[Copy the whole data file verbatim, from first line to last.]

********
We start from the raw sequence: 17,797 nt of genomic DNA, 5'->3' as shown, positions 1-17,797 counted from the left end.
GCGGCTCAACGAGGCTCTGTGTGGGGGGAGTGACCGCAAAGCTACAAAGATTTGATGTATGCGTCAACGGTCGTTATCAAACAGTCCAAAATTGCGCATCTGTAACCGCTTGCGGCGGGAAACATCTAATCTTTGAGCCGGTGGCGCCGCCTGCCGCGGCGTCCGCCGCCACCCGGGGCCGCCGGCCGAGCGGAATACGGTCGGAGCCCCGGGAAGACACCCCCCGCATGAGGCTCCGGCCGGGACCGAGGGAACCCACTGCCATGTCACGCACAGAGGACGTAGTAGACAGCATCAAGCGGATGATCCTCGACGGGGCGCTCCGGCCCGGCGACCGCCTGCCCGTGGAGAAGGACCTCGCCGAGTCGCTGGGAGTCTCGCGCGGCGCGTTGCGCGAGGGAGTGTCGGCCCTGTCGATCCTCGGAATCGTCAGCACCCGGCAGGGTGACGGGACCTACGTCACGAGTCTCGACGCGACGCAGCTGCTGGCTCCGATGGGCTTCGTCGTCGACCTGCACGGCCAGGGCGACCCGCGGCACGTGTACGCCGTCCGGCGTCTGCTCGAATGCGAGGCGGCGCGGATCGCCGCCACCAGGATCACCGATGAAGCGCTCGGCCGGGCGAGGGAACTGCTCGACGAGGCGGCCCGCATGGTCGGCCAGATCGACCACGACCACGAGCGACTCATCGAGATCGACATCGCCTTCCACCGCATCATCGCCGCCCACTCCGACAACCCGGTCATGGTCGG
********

We start from the raw sequence: 17,797 nt of genomic DNA, 5'->3' as shown, positions 1-17,797 counted from the left end.
GCGGCTCAACGAGGCTCTGTGTGGGGGGAGTGACCGCAAAGCTACAAAGATTTGATGTATGCGTCAACGGTCGTTATCAAACAGTCCAAAATTGCGCATCTGTAACCGCTTGCGGCGGGAAACATCTAATCTTTGAGCCGGTGGCGCCGCCTGCCGCGGCGTCCGCCGCCACCCGGGGCCGCCGGCCGAGCGGAATACGGTCGGAGCCCCGGGAAGACACCCCCCGCATGAGGCTCCGGCCGGGACCGAGGGAACCCACTGCCATGTCACGCACAGAGGACGTAGTAGACAGCATCAAGCGGATGATCCTCGACGGGGCGCTCCGGCCCGGCGACCGCCTGCCCGTGGAGAAGGACCTCGCCGAGTCGCTGGGAGTCTCGCGCGGCGCGTTGCGCGAGGGAGTGTCGGCCCTGTCGATCCTCGGAATCGTCAGCACCCGGCAGGGTGACGGGACCTACGTCACGAGTCTCGACGCGACGCAGCTGCTGGCTCCGATGGGCTTCGTCGTCGACCTGCACGGCCAGGGCGACCCGCGGCACGTGTACGCCGTCCGGCGTCTGCTCGAATGCGAGGCGGCGCGGATCGCCGCCACCAGGATCACCGATGAAGCGCTCGGCCGGGCGAGGGAACTGCTCGACGAGGCGGCCCGCATGGTCGGCCAGATCGACCACGACCACGAGCGACTCATCGAGATCGACATCGCCTTCCACCGCATCATCGCCGCCCACTCCGACAACCCGGTCATGGTCGG